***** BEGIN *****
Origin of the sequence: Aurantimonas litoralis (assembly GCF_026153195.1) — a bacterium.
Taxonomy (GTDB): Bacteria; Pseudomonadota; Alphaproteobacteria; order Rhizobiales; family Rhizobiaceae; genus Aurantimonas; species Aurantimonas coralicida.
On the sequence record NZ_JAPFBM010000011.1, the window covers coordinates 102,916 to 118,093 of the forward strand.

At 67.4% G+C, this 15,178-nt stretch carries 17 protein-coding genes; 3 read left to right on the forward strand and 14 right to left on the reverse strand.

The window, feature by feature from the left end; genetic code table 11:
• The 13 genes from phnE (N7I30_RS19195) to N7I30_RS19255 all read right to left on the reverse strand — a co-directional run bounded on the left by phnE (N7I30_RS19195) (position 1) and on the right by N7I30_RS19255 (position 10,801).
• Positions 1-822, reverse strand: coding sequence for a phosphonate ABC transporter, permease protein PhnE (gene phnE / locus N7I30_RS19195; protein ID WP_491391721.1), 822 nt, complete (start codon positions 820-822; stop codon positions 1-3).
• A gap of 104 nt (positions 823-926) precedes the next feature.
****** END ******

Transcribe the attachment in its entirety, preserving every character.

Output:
Origin of the sequence: Aurantimonas litoralis (assembly GCF_026153195.1) — a bacterium.
Taxonomy (GTDB): Bacteria; Pseudomonadota; Alphaproteobacteria; order Rhizobiales; family Rhizobiaceae; genus Aurantimonas; species Aurantimonas coralicida.
On the sequence record NZ_JAPFBM010000011.1, the window covers coordinates 102,916 to 118,093 of the forward strand.

At 67.4% G+C, this 15,178-nt stretch carries 17 protein-coding genes; 3 read left to right on the forward strand and 14 right to left on the reverse strand.

The window, feature by feature from the left end; genetic code table 11:
• The 13 genes from phnE (N7I30_RS19195) to N7I30_RS19255 all read right to left on the reverse strand — a co-directional run bounded on the left by phnE (N7I30_RS19195) (position 1) and on the right by N7I30_RS19255 (position 10,801).
• Positions 1-822, reverse strand: coding sequence for a phosphonate ABC transporter, permease protein PhnE (gene phnE / locus N7I30_RS19195; protein ID WP_491391721.1), 822 nt, complete (start codon positions 820-822; stop codon positions 1-3).
• A gap of 104 nt (positions 823-926) precedes the next feature.